Martin Wolf — Why elites aren’t trusted
‘The outcome of individual economic freedom can be great inequality, which hollows out realistic notions of democracy,’ argues FT columnist Martin Wolf, who says the elites have to move closer to the people. He talks to Frederick Studemann.
Studio filmed by Nicola Stansfield. Produced by Josh de la Mare.
FREDERICK STUDEMANN: Individual economic freedom is a great thing. But it can also bring with it great inequality, which in turn poses a threat to our very notions of democracy. Thus argues FT Columnist Martin Wolf. Who warns that the world's elites must reconnect with the people if liberal democracy is to avoid a crisis of legitimacy. But is there really any chance of that? Well, Martin joins me here to answer that question. Martin, why is it time to worry about the elites?
MARTIN WOLF: Well the most obvious are signs, which we can see on both sides of the Atlantic, is the increasing potency of populists. Both the left and the right. It's most obvious in the presidential election campaign. With Bernie Sanders on the left, and Donald Trump and Ted Cruz on the right. But we're also seeing it in France with Marie Le Pen. In the UK with Nigel Farage. Which is one of the reasons we're now having the vote on Brexit.
So I think it's very, very clear that angry popular emotions, resentments are bubbling up to top of our politics. And making it very difficult to preserve stable and sensible policies.
FREDERICK STUDEMANN: And what do you see is driving that? Is it raw economics? That just a bigger slice of the pie is going to a smaller number of people? Or is it, I mean, you've identified areas such as migration and such. What do you see is really driving--
MARTIN WOLF: I think underneath it is the fact, and it's now becoming increasingly widespread across the Western world, is that a very large part of the population are no longer seeing any significant rise in their standards of living. There's very clear evidence that this has been happening in the US now for really quite a long time. With an enormous proportion of the gains, almost half of all the gains in real incomes of post-tax over the last 30, 40 years, going to just the top 1%.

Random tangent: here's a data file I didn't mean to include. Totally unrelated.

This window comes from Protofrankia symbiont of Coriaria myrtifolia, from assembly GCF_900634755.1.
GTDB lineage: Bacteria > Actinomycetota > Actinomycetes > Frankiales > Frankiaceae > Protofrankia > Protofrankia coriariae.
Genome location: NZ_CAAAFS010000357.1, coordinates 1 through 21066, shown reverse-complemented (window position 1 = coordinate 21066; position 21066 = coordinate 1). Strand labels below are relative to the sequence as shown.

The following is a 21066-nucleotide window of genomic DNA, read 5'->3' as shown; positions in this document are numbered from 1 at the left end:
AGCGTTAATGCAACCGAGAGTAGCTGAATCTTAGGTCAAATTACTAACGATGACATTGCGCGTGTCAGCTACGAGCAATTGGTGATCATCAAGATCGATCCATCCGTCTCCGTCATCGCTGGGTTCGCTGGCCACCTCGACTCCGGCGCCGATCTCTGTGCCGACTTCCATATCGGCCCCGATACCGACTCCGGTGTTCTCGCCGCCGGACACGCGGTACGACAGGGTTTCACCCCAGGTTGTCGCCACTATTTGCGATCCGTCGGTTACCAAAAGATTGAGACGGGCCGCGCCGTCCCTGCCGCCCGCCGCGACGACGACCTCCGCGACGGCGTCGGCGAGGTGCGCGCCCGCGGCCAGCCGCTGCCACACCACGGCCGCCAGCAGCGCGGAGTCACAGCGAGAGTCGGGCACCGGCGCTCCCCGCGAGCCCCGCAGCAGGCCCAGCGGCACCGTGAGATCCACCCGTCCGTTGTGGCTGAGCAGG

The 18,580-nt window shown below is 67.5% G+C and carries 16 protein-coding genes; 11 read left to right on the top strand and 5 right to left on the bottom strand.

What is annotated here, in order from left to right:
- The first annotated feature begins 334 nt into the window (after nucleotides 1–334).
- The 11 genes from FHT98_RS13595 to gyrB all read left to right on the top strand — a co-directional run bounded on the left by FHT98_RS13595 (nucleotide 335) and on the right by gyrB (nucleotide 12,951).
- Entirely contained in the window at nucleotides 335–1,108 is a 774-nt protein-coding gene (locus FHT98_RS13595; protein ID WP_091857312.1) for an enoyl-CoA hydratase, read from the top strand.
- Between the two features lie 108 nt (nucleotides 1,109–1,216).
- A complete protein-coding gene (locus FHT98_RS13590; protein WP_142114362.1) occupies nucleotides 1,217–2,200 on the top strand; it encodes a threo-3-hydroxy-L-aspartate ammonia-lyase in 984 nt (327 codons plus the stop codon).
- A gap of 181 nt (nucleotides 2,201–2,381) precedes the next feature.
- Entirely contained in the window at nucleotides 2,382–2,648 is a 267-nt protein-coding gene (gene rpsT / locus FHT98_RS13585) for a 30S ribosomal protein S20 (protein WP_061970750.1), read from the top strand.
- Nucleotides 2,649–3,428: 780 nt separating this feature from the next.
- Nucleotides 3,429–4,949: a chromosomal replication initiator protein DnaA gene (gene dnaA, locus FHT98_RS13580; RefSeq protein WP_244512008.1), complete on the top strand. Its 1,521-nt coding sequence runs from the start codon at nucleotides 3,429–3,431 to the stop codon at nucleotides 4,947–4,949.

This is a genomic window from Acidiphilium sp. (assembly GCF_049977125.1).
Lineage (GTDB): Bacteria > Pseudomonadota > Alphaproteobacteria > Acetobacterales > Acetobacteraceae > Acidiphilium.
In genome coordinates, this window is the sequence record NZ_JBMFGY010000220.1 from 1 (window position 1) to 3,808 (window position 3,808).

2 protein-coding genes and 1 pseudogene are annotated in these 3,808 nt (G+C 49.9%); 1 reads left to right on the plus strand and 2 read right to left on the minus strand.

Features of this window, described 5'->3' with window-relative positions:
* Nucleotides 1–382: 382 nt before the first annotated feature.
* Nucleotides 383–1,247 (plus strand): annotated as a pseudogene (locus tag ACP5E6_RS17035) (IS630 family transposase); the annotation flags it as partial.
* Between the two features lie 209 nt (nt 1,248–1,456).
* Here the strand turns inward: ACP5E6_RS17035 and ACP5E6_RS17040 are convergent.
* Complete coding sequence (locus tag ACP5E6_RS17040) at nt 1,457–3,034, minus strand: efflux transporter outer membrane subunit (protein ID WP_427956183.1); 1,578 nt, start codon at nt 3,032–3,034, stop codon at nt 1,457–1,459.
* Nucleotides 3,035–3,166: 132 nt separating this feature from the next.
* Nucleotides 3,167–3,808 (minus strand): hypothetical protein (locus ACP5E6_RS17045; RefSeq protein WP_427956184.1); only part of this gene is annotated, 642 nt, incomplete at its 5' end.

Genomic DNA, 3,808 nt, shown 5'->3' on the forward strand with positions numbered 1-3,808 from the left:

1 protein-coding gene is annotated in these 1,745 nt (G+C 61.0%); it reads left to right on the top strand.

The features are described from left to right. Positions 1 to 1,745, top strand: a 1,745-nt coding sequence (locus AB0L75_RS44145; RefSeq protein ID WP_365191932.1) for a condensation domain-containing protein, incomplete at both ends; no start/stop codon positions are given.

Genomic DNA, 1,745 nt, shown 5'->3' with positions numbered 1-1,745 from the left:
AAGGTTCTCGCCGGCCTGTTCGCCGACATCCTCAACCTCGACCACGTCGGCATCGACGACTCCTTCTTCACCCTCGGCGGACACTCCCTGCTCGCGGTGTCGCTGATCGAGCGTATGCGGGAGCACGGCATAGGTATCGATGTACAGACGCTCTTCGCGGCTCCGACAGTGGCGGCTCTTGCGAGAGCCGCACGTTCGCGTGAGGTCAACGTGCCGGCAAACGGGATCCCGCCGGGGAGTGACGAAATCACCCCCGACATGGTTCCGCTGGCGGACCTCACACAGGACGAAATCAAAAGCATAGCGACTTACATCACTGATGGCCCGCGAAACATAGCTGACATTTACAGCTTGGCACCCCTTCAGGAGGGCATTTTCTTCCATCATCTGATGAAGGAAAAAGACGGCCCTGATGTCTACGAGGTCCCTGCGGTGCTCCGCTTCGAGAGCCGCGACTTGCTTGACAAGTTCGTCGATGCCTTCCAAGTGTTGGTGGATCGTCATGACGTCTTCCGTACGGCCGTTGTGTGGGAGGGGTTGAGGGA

But we're actually seeing stagnation in living standards in the UK. Very high unemployment and relatively stagnant living standards in France. And I think given that background, people are angry, they're concerned, they're resentful, they lash out, of course, against immigrants. That's pretty standard. They resent elites.
And then beyond that, and I've stressed this, the crisis has enormously damaged, I think, the legitimacy, the sense of decency, and competence, even honesty of the economic and political elites.
FREDERICK STUDEMANN: I mean there are people though who would say, yes. You're right in that. But we've been there before. And that ultimately, in Western liberal democracy, we found that the centre, if you want to describe it, is that does hold. That sort of, in the political domain sense of politics, prevails. We won't end up with a populist in the White House.
MARTIN WOLF: That's likely, though I think they can still do a lot of damage through bad policy. For example, the inability to pursue any sensible immigration reform in the US is an example of that. But I also suggest that the reasons the centre has been successful in the past, notably in the Western world after the '30s, was because we reformed. And one of the things I've done in this piece is suggest a number of reforms, fairly modest, but nonetheless important. We should be thinking about.
FREDERICK STUDEMANN: So what does need to be done? Tell us a bit more about what's--
MARTIN WOLF: Well I think one of the things we have to do is make it seem that the tax system is fair. That everybody is paying their share. I think it's crucial that people again feel that companies are being run in such a way that everybody benefits.
I do suggest, it's very clear given the pressures, we have to get control of our borders again. And make it clear, yes. We are allowing in immigrants. But we control it. We're doing it for reasons. We're aware of the tensions, costs that this imposes. Particularly on the more vulnerable members of our society.
So there are a range of things I think we need to do. Because the compact between the elites and the people at large has to be reforged.
FREDERICK STUDEMANN: But how confident are you that anyone's going to pick up those batons and really reform? It's great to suggest. But do you see any evidence anyone is--
MARTIN WOLF: As a columnist I always hope that people will pick it up. I think there are some sensible policymakers who are aware of the dangers and want to do something about it. I think actually a lot of work that President Obama's been talking about in this area is quite sensible.
But I just think people have to realise now that the signs of stress in our political systems are very, very substantial. I don't know how close we are to a real crisis. And they really should be worried about the stability of our remarkably successful system of politics and economics.
FREDERICK STUDEMANN: Well on that bright note. Martin, thank you very much. And thank you for watching. For more on this and other topics covered by commenting please go to FT.com/Comment